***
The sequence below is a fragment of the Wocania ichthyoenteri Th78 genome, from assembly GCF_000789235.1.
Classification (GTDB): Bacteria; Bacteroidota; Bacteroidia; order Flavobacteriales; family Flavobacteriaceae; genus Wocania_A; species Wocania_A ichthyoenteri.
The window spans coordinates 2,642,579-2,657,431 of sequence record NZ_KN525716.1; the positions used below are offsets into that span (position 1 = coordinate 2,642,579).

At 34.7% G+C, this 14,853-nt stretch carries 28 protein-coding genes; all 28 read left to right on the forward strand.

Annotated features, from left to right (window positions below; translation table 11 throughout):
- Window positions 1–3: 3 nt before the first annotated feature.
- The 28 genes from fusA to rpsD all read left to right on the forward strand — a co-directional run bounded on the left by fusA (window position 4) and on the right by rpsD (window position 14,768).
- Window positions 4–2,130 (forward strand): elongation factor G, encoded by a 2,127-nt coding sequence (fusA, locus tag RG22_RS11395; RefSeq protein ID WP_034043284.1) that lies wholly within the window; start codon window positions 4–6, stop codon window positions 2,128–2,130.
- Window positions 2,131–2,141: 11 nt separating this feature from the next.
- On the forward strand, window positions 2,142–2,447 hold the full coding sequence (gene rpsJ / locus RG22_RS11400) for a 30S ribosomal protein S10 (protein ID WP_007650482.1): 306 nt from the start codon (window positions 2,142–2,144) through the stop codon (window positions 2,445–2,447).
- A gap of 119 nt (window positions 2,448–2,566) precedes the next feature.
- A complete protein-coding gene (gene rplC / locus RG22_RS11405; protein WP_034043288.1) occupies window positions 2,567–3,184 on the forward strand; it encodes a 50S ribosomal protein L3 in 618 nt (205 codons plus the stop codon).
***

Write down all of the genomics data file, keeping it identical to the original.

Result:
The sequence below is a fragment of the Wocania ichthyoenteri Th78 genome, from assembly GCF_000789235.1.
Classification (GTDB): Bacteria; Bacteroidota; Bacteroidia; order Flavobacteriales; family Flavobacteriaceae; genus Wocania_A; species Wocania_A ichthyoenteri.
The window spans coordinates 2,642,579-2,657,431 of sequence record NZ_KN525716.1; the positions used below are offsets into that span (position 1 = coordinate 2,642,579).

At 34.7% G+C, this 14,853-nt stretch carries 28 protein-coding genes; all 28 read left to right on the forward strand.

Annotated features, from left to right (window positions below; translation table 11 throughout):
- Window positions 1–3: 3 nt before the first annotated feature.
- The 28 genes from fusA to rpsD all read left to right on the forward strand — a co-directional run bounded on the left by fusA (window position 4) and on the right by rpsD (window position 14,768).
- Window positions 4–2,130 (forward strand): elongation factor G, encoded by a 2,127-nt coding sequence (fusA, locus tag RG22_RS11395; RefSeq protein ID WP_034043284.1) that lies wholly within the window; start codon window positions 4–6, stop codon window positions 2,128–2,130.
- Window positions 2,131–2,141: 11 nt separating this feature from the next.
- On the forward strand, window positions 2,142–2,447 hold the full coding sequence (gene rpsJ / locus RG22_RS11400) for a 30S ribosomal protein S10 (protein ID WP_007650482.1): 306 nt from the start codon (window positions 2,142–2,144) through the stop codon (window positions 2,445–2,447).
- A gap of 119 nt (window positions 2,448–2,566) precedes the next feature.
- A complete protein-coding gene (gene rplC / locus RG22_RS11405; protein WP_034043288.1) occupies window positions 2,567–3,184 on the forward strand; it encodes a 50S ribosomal protein L3 in 618 nt (205 codons plus the stop codon).